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I want to define an abstract method like so:

public abstract class Saveable {
    public Set<Field> getFieldSet();
    ...
}

getFields() should always return the same output regardless of the object's state. However, I can't declare this as a static method because I want it to be overridden. Now I'm implementing a class User which extends Saveable and it has some static methods which require the field set. Obviously, I can't get it because I don't have an object. Any idea on a design that would allow me to get the fields in a static method?

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6 Answers

up vote 4 down vote accepted

One approach would be "fake" the this reference by passing in an instance of the correct object to the static methods, and then calling getFields on that object.

Another option is to store the field list in a static field on the class. Your overridden getFields() implementation can return it (or preferably a copy of it,) and your static methods can access it directly.

My preference would be to implement the latter option, as it's a lot less clumsy (since you never have to new up an otherwise useless object to pass in to the static methods.) As well, it captures the idea that the class's fields don't rely on a given instance.

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+1 For thinking like me :-) –  Kal Jul 1 '11 at 16:46
    
Given that you explicity state that "getFields() should always return the same output regardless of the object's state", the fields they reference should probably be static (and likely final) anyways. If you absolutely need the additional separation, you can code an additional, static, getFields() method, which you can have the non-static version (and other static methods) call. Otherwise, the answer @dlev provided would probably be my choice. –  Clockwork-Muse Jul 1 '11 at 16:59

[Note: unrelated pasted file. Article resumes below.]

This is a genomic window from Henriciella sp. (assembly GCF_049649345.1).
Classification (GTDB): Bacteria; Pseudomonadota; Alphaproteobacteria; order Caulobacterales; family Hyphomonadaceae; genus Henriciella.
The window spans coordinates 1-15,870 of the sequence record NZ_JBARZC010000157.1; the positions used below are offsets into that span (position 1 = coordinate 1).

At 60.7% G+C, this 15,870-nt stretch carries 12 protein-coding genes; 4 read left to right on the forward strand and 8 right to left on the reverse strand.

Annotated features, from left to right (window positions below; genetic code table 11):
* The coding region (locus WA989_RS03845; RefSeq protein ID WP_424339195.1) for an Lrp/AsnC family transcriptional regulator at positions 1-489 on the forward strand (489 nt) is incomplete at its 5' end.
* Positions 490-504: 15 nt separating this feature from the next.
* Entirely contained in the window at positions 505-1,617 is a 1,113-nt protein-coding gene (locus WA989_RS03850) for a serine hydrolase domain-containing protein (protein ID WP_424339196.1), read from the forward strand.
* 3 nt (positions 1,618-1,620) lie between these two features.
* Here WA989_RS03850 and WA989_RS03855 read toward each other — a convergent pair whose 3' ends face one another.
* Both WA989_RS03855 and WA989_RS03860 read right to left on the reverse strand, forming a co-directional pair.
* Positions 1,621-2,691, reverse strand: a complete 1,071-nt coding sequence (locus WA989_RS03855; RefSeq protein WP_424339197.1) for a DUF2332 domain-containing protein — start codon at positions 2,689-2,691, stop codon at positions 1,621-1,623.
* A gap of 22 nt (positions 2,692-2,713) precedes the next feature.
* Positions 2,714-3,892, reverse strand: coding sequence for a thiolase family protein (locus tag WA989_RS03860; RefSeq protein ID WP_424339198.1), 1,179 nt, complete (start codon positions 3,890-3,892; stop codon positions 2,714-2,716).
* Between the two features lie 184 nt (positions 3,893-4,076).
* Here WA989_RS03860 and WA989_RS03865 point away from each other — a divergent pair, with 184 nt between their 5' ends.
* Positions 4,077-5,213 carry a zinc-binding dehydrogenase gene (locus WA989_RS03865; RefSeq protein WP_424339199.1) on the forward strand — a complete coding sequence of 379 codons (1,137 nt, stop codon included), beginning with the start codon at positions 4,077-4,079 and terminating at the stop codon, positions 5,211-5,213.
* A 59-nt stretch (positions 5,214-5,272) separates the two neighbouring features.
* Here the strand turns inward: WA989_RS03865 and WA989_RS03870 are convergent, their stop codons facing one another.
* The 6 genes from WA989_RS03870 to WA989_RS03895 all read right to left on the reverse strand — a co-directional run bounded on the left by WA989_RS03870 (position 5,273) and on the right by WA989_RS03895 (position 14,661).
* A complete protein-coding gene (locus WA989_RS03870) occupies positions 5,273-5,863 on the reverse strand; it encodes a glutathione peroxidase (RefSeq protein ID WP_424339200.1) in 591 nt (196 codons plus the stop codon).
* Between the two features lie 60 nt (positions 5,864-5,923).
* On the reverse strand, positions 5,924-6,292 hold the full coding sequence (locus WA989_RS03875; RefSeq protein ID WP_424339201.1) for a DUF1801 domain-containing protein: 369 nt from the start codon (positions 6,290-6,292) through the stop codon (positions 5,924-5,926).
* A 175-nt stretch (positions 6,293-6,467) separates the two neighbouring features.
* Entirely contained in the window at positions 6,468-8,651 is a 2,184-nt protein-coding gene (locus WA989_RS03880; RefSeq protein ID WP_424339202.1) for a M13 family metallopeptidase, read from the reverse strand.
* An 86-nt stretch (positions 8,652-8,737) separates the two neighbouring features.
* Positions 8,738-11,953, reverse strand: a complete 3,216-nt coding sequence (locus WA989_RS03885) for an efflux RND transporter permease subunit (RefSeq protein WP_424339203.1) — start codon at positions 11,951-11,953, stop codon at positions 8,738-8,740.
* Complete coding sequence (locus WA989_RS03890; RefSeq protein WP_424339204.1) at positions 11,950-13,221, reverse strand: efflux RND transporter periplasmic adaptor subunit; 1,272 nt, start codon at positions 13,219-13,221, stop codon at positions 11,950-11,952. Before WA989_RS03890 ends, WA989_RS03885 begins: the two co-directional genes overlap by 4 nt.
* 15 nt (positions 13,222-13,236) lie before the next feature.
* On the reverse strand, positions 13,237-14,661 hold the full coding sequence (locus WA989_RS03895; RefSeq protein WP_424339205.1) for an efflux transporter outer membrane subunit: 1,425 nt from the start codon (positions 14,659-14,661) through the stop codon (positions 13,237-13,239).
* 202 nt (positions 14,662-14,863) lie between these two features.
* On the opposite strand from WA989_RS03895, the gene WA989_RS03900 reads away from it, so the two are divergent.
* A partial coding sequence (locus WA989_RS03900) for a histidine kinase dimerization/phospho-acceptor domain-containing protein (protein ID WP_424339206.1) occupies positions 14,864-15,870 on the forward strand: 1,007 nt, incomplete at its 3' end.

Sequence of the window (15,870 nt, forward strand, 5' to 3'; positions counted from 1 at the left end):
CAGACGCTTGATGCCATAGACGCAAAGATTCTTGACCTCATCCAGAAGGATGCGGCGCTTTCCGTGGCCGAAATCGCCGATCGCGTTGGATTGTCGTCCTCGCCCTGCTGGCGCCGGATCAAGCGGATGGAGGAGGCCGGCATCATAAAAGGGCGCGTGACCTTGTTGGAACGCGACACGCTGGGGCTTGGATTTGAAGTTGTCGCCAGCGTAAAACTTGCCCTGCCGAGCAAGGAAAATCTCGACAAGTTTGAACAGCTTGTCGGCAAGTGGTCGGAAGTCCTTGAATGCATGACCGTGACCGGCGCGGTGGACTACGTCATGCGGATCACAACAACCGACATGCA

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Unfortunately an inherited class can't override a static method, but it can hide it by declaring an static method with the same signature.

This will not help you if your final purpose is to use the GetFields() inside another inherited method in the Saveable class, because it will always call Saveable.getFields(), not the static method in your extending class.

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He knows that, since he said "However, I can't declare this as a static method because I want it to be overridden." This isn't a helpful answer. –  dlev Jul 1 '11 at 16:32
1  
They are inherited, but not virtual iirc. –  aioobe Jul 1 '11 at 16:32
    
@aioobe So if you have SpecificSaveable extends Saveable and getFields() would be static, is SpecificSaveable.getFields() valid? –  Marcelo Jul 1 '11 at 16:35
    
Yep. Try it for yourself ;-) –  aioobe Jul 1 '11 at 16:38
    
Yes, thank you, I read up on the documentation and I am going to update my answer. –  Marcelo Jul 1 '11 at 16:41
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You can leave your current method as non-static and abstract in Savable and return a static Set out of the non-static implementation.

public class User extends Savable {

    public static Set<AField> aSet = new HashSet<AField>();

    @Override
    public Set<? extends Field> getFields() {
        return aSet;
    }
}
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When calling a static method, you're calling the class' name as a scope.

So there's actually no meaning of overriding, you're only hiding it anyway.

Besides, because of the same reason, it cannot be inherited because it belongs to the class type, not a class instance.

The best you can do is call the base class' static method in the derived class, and have the same method name.

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Expanding @dlev 's answer, how about you store the fields in a hashmap keyed off by unique identifier per class.

If you are using Spring, you can inject the set of fields in every object. Hence only the reference will be duplicated.

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This is the proposal, I worked out. But you somehow have to name the derived class name, when loading those fields, there is no other way around, apart from declaring the methods static anyway.

public abstract class Saveable {
    public static Set<? extends Field> getFields(Class<? extends Saveable> clazz) {
        return FieldsProvider.get(clazz);
    }
}

public class FieldsProvider {
    private static final Map<Class<? extends Saveable>, Set<? extends Field>> map =
        new HashMap<Class<? extends Saveable>, Set<? extends Field>>();

public static void registerFields(Class<? extends Saveable> clazz, Collection<? extends Field> col) {
    Set<? extends Saveable> set = new HashSet<? extends Saveable>();
    set.addAll(col);
    map.put(clazz, set);
}

public static Set<? extends Field> getFieldSet(Class<? extends Saveable> clazz) {
    Set<? extends Field> set = map.get(clazz);
    if (set != null) {
        return set;
    }
    return Collections.emptySet();
}
}

public class User extends Saveable {
static {
    FieldsProvider.registerFields(User.class, new HashSet<? extends Field>... ;
}

static void someMethod() {
    Set<? extends Field> fieldsSet = getFields(User.class);
    ...
}
}
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